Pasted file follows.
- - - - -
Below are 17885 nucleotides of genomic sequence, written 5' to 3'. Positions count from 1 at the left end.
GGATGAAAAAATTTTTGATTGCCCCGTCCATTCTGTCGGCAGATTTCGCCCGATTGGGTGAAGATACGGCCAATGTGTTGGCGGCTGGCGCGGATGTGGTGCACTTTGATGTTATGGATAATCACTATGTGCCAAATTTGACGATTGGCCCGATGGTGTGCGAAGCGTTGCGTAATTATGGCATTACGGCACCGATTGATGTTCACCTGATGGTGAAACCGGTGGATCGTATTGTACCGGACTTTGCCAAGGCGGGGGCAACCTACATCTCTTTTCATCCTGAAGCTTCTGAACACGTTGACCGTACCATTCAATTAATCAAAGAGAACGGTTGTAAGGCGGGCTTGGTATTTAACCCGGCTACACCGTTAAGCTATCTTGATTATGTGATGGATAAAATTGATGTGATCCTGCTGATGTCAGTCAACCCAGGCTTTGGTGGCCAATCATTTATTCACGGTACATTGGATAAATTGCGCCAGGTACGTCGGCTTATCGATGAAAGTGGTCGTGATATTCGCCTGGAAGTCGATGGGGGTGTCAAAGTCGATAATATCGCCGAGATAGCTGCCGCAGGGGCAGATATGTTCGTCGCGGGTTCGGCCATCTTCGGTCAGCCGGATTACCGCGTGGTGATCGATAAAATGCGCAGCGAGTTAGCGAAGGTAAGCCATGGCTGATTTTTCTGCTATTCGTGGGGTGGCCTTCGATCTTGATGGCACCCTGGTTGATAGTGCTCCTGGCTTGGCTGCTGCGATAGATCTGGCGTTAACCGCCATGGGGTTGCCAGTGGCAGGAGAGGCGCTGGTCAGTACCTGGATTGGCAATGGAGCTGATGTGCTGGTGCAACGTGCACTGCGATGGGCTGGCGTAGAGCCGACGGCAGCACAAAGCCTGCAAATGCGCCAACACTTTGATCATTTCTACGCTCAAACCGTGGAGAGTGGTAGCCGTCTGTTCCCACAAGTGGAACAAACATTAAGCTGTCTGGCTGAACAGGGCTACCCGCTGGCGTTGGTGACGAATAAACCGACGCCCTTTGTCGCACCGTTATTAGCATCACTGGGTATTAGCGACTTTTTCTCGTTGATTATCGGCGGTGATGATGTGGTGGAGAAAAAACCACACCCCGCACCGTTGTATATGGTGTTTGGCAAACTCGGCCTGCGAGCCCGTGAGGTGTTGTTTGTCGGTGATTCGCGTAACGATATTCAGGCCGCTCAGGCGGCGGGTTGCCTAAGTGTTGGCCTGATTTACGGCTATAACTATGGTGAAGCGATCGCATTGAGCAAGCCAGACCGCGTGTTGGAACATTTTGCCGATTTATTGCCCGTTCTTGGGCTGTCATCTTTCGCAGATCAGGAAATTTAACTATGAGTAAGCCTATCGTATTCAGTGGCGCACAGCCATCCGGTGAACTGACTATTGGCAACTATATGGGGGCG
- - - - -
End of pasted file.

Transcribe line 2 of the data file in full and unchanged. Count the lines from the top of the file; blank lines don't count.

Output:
GGATGAAAAAATTTTTGATTGCCCCGTCCATTCTGTCGGCAGATTTCGCCCGATTGGGTGAAGATACGGCCAATGTGTTGGCGGCTGGCGCGGATGTGGTGCACTTTGATGTTATGGATAATCACTATGTGCCAAATTTGACGATTGGCCCGATGGTGTGCGAAGCGTTGCGTAATTATGGCATTACGGCACCGATTGATGTTCACCTGATGGTGAAACCGGTGGATCGTATTGTACCGGACTTTGCCAAGGCGGGGGCAACCTACATCTCTTTTCATCCTGAAGCTTCTGAACACGTTGACCGTACCATTCAATTAATCAAAGAGAACGGTTGTAAGGCGGGCTTGGTATTTAACCCGGCTACACCGTTAAGCTATCTTGATTATGTGATGGATAAAATTGATGTGATCCTGCTGATGTCAGTCAACCCAGGCTTTGGTGGCCAATCATTTATTCACGGTACATTGGATAAATTGCGCCAGGTACGTCGGCTTATCGATGAAAGTGGTCGTGATATTCGCCTGGAAGTCGATGGGGGTGTCAAAGTCGATAATATCGCCGAGATAGCTGCCGCAGGGGCAGATATGTTCGTCGCGGGTTCGGCCATCTTCGGTCAGCCGGATTACCGCGTGGTGATCGATAAAATGCGCAGCGAGTTAGCGAAGGTAAGCCATGGCTGATTTTTCTGCTATTCGTGGGGTGGCCTTCGATCTTGATGGCACCCTGGTTGATAGTGCTCCTGGCTTGGCTGCTGCGATAGATCTGGCGTTAACCGCCATGGGGTTGCCAGTGGCAGGAGAGGCGCTGGTCAGTACCTGGATTGGCAATGGAGCTGATGTGCTGGTGCAACGTGCACTGCGATGGGCTGGCGTAGAGCCGACGGCAGCACAAAGCCTGCAAATGCGCCAACACTTTGATCATTTCTACGCTCAAACCGTGGAGAGTGGTAGCCGTCTGTTCCCACAAGTGGAACAAACATTAAGCTGTCTGGCTGAACAGGGCTACCCGCTGGCGTTGGTGACGAATAAACCGACGCCCTTTGTCGCACCGTTATTAGCATCACTGGGTATTAGCGACTTTTTCTCGTTGATTATCGGCGGTGATGATGTGGTGGAGAAAAAACCACACCCCGCACCGTTGTATATGGTGTTTGGCAAACTCGGCCTGCGAGCCCGTGAGGTGTTGTTTGTCGGTGATTCGCGTAACGATATTCAGGCCGCTCAGGCGGCGGGTTGCCTAAGTGTTGGCCTGATTTACGGCTATAACTATGGTGAAGCGATCGCATTGAGCAAGCCAGACCGCGTGTTGGAACATTTTGCCGATTTATTGCCCGTTCTTGGGCTGTCATCTTTCGCAGATCAGGAAATTTAACTATGAGTAAGCCTATCGTATTCAGTGGCGCACAGCCATCCGGTGAACTGACTATTGGCAACTATATGGGGGCG